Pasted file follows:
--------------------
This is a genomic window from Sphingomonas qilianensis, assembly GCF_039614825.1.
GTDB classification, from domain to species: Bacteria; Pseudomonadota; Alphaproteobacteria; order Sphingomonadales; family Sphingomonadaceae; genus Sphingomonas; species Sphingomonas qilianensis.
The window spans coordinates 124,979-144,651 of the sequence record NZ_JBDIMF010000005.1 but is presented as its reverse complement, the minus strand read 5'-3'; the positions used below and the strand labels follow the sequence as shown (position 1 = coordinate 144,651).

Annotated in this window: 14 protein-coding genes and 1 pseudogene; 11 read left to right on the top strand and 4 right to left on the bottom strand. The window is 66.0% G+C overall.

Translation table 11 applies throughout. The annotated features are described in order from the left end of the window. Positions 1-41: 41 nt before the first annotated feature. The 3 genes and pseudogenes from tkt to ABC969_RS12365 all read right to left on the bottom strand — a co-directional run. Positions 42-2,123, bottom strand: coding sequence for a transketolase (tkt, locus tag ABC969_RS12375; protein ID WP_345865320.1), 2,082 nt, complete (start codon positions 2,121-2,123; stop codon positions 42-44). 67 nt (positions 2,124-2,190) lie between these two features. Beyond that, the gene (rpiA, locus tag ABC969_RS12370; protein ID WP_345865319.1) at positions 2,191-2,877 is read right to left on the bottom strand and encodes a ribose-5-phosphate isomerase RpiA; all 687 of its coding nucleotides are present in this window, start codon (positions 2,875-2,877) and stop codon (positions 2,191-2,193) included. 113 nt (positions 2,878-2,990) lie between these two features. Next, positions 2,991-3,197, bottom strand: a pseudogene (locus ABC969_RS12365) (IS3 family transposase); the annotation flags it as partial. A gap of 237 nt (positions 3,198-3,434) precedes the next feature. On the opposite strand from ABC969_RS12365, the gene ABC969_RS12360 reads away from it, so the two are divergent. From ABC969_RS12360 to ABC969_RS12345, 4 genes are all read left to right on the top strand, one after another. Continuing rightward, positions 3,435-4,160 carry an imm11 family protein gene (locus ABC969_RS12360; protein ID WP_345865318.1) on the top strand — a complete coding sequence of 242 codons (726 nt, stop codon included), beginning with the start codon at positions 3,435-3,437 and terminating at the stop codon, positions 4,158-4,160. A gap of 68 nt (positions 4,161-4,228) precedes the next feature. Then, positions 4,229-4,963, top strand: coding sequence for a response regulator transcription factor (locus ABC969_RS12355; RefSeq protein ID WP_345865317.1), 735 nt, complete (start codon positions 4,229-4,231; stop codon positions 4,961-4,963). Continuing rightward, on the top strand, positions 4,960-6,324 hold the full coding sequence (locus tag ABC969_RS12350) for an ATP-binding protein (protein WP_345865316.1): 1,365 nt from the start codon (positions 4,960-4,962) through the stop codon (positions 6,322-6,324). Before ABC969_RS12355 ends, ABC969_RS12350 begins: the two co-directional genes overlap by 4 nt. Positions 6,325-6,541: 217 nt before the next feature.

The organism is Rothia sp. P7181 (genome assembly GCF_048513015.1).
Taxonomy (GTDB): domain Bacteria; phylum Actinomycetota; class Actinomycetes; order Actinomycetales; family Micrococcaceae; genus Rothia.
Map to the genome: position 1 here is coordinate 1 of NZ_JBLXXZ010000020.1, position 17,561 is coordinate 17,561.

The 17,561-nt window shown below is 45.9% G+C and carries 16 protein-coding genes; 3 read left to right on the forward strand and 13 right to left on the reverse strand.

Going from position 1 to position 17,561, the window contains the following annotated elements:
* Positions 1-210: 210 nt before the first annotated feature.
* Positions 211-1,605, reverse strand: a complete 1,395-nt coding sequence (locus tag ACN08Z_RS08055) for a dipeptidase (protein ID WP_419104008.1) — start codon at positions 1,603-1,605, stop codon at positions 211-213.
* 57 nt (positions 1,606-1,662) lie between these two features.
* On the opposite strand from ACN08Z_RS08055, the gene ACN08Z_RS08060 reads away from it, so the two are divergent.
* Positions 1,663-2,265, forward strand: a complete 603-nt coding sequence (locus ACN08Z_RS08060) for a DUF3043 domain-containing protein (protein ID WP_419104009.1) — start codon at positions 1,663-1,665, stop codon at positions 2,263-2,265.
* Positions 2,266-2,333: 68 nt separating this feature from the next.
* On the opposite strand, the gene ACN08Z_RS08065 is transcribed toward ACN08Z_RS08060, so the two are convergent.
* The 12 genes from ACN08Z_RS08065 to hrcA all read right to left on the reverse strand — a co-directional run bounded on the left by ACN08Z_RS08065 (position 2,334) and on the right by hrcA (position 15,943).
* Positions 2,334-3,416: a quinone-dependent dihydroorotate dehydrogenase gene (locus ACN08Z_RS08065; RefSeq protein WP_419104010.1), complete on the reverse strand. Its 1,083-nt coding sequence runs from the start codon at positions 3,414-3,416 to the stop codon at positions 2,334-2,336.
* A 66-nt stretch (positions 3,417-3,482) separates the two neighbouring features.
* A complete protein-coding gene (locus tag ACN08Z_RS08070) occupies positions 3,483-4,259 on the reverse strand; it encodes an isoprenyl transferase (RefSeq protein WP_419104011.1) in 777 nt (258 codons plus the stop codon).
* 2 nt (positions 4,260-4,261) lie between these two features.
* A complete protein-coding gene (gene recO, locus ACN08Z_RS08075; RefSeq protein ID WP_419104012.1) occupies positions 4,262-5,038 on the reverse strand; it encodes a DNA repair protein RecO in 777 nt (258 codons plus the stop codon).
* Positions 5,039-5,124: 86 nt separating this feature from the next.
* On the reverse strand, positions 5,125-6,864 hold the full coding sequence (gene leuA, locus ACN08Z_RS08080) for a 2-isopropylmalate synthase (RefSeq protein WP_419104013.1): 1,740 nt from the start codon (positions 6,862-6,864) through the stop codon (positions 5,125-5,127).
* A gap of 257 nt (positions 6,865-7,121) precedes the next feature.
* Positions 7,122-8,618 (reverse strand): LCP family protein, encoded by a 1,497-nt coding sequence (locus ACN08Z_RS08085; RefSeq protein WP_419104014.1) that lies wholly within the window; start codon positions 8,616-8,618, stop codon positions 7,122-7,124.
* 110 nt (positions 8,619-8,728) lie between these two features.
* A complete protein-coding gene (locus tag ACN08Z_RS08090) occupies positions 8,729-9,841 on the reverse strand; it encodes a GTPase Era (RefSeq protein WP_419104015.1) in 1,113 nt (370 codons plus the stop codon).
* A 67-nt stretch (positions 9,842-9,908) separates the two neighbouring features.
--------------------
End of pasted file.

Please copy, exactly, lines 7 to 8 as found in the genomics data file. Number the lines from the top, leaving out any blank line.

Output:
Taxonomy (GTDB): domain Bacteria; phylum Actinomycetota; class Actinomycetes; order Actinomycetales; family Micrococcaceae; genus Rothia.
Map to the genome: position 1 here is coordinate 1 of NZ_JBLXXZ010000020.1, position 17,561 is coordinate 17,561.